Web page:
By Adam Martin
At the UFC 165 post-fight presser last month, UFC president Dana White showered praise upon UFC interim bantamweight champion Renan Barao, calling him one of the best pound-for-pound fighters in the sport and remarking that the media hadn’t given enough credit to his eight-year, 32-fight undefeated streak, which has remained pristine since May 2005.
Barao has only tasted defeat once, and it was in the first fight of his career. The fact that he’s rebounded with the longest current undefeated streak in mixed martial arts — despite the fact that his first loss could have ruined his confidence forever — is absolutely amazing to me, as many young would-be prospects have crashed and burned in their debuts, never to be heard of again.
It got me thinking: What other mixed martial artists lost their first fight but then went on to have great success? I expected to bang out a list of ten fighters, but once I started doing the research, it blew my mind that some of the best fighters to ever compete in the sport, and a number of currently top 10-ranked fighters, actually lost their very first fight.
And so, I compiled a list of the top 24 MMA fighters of all time who lost their first fight. The list is based on accomplishments in the sport, overall skill level, and potential. Enjoy, and if I somehow missed somebody notable, please leave a comment below and explain why he or she should be included.
On July 26, 1996, at the age of 19 years old, Travis Fulton fought Dave Strasser in his MMA debut at Gladiators 1 in Davenport, Iowa, losing the fight via first-round submission. He then went on to win 249 fights, the most wins in mixed martial arts history. Fulton also holds the record for most fights (309) and most knockout wins (91) in MMA history.
Mind = blown.
Was Fulton a can crusher? Yes, yes he was. Or, should I say, yes he is, as he beat some nobody in his native Iowa just this past March. But you don’t win 249 MMA fights by accident, and Fulton deserves a place on this list based on volume alone.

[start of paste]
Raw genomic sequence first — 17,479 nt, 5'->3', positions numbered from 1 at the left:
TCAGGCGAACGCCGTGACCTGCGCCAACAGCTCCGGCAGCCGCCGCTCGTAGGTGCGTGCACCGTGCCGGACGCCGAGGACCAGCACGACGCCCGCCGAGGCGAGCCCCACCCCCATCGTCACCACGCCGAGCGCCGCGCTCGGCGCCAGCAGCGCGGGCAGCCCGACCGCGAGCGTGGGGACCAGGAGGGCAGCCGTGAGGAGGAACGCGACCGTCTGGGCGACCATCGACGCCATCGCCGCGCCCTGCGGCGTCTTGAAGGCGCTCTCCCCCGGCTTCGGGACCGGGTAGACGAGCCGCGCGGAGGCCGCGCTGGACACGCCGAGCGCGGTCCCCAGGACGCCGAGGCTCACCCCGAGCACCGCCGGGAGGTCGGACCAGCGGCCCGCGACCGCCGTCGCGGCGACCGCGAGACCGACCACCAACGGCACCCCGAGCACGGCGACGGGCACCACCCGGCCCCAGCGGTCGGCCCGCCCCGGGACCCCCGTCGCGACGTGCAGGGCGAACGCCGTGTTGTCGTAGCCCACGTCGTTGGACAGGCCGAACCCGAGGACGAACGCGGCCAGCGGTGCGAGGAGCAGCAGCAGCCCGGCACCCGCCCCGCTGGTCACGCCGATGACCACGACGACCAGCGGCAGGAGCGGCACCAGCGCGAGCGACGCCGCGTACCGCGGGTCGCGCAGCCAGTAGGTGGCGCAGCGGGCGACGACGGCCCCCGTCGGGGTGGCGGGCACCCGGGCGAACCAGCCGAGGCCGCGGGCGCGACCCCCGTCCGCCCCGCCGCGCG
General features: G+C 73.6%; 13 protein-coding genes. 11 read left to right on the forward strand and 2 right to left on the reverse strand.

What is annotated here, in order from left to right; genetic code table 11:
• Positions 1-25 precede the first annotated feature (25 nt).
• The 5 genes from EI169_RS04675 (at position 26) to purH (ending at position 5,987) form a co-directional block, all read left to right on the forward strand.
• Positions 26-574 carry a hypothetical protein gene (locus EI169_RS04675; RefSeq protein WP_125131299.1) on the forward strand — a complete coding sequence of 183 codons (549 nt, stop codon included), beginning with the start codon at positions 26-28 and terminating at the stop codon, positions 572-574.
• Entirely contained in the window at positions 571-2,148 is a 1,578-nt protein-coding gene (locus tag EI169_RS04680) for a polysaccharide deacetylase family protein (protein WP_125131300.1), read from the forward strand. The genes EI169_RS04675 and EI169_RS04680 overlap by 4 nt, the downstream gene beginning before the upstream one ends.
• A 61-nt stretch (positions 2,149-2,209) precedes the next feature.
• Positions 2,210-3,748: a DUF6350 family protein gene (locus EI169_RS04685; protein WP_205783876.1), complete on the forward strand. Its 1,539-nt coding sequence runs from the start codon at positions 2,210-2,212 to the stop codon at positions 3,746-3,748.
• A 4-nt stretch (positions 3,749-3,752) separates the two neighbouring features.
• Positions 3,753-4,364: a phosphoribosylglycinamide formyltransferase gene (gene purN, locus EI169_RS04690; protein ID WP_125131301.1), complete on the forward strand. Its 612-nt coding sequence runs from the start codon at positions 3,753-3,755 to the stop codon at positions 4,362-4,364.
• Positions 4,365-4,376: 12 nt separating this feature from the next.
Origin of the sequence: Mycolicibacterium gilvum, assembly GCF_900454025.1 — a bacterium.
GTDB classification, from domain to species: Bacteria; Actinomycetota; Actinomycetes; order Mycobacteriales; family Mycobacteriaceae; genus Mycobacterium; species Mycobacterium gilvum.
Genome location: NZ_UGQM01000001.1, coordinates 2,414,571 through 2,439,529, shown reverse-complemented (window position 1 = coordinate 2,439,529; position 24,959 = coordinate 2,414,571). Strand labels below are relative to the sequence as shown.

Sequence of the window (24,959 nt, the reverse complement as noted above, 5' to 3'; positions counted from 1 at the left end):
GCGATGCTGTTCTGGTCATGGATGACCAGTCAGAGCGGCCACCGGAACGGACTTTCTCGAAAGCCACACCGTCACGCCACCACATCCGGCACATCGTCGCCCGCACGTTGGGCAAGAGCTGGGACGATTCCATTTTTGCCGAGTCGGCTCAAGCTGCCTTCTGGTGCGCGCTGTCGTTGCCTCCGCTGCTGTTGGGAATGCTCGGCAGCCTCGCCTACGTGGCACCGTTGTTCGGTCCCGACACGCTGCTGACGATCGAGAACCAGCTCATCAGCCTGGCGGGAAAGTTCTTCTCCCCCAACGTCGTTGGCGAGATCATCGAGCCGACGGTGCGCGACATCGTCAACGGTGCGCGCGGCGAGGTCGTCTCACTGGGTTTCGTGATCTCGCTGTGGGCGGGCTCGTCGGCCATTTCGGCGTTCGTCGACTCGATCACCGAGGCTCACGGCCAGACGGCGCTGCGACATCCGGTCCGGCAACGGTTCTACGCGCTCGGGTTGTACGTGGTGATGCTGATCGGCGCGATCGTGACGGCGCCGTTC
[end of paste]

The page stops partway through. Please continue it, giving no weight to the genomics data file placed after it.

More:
23. Akihiro Gono (31-18-7)
(Photo via MMAWeekly)
Akihiro Gono was just 19 when the Japanese icon made his MMA debut in his home country against Yasunori Okuda in the first round of the Lumax Cup: Tournament of J’ 94, way back in April 1994. Like many of the fighters of the time, Gono wasn’t ready to defend submissions, and he tapped out to a first-round toe hold.
Gono may have lost the fight, but he would go on to have a very solid career that saw him compete in the UFC, PRIDE, Shooto, Pancrase, Sengoku, and finally Bellator, which would be his final stop.
In May 2012, after a solid 18-year run as a fan favorite, Gono fought for the last time against current Bellator lightweight champion Michael Chandler at Bellator 67, losing the fight via first-round KO.
22. Ikuhisa “Minowaman” Minowa (55-35-8)
Some will laugh that Minowaman is on this list, but he deserves to be after amassing a respectable 55-35-8 record during his cult-legendary career as a journeyman, where — like the great Fedor Emelianenko — he was notorious for fighting and beating larger opponents in the UFC, PRIDE, Dream and Pancrase, amongst other promotions.
However, he was also notorious for losing to some of them.
The first of his 35 losses came to Yuzo Tateishi via decision on March 30, 1996, at the Lumax Cup: Tournament of J ‘96 in Japan. It was the first of many career losses for Minowa, who started off his career 2-9-2 in his first 13 fights. To his credit though, he rebounded to eventually leave the sport with a winning record, and became a big star in PRIDE because he always put on exciting fights and feared no man.